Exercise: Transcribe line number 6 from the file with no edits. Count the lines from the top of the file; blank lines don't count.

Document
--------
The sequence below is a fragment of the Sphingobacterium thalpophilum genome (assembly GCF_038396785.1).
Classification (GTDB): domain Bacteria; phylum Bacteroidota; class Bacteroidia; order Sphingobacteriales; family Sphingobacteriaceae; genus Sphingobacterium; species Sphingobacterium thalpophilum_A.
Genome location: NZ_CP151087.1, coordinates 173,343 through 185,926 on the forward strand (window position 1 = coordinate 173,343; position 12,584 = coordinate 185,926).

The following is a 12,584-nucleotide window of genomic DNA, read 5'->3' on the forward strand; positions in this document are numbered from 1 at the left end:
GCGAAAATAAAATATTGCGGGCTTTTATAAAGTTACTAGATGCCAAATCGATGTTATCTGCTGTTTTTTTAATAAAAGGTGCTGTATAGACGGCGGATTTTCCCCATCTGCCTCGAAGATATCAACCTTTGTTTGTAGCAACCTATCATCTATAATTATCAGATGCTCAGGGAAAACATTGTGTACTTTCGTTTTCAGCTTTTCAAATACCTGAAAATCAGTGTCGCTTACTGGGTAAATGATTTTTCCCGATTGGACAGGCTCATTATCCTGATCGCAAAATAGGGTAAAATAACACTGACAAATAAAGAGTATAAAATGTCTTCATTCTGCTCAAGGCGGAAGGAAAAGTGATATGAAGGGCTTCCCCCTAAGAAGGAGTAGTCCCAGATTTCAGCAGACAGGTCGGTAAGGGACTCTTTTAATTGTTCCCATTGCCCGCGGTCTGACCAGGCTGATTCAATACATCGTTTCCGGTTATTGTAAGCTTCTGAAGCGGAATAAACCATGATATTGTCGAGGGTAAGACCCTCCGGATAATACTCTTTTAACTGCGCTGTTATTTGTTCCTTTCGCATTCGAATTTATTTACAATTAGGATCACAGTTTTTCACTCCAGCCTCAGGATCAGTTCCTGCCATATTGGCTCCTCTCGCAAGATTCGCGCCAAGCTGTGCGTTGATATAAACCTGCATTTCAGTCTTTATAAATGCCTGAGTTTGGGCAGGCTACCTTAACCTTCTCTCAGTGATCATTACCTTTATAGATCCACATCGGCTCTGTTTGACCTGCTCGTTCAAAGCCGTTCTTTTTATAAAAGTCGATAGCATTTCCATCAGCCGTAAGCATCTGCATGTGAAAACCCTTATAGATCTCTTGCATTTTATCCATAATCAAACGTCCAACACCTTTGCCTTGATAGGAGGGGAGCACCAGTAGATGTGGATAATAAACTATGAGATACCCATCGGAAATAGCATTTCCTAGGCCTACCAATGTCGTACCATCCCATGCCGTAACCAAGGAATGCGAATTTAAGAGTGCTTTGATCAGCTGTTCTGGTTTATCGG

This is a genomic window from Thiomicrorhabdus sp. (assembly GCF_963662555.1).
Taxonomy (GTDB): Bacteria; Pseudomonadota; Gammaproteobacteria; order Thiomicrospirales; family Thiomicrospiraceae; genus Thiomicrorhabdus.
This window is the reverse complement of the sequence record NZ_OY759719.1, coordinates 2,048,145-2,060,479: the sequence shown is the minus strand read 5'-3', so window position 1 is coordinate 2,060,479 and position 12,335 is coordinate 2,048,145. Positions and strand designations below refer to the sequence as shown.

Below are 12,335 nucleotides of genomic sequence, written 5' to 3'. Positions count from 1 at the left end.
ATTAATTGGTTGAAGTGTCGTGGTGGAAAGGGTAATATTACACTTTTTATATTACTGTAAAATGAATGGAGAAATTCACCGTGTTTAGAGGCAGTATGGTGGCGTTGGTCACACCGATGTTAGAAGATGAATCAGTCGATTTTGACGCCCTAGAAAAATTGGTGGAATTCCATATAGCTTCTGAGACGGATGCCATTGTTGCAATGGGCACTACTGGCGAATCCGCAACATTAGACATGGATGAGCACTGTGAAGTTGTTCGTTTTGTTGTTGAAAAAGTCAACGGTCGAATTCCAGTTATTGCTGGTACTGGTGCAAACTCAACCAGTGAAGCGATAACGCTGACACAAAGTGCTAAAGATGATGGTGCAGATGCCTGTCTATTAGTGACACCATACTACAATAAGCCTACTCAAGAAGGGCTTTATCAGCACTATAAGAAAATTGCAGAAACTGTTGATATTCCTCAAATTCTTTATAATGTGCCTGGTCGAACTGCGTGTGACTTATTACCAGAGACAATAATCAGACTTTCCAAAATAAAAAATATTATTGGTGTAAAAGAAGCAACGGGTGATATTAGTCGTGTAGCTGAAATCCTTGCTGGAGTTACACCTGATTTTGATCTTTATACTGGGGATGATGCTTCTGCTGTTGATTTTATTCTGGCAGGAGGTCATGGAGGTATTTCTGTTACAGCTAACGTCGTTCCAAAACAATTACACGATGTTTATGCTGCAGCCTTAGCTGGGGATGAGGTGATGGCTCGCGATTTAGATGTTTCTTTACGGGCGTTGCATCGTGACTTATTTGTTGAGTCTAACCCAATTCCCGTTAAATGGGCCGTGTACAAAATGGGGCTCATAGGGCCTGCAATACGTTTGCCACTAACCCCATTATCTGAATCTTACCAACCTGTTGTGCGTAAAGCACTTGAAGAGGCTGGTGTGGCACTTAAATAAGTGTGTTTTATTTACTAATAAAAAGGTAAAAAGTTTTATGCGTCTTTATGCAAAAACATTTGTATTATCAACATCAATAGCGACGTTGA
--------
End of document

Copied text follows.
This is a genomic window from Thiomicrorhabdus sp. (assembly GCF_963662555.1).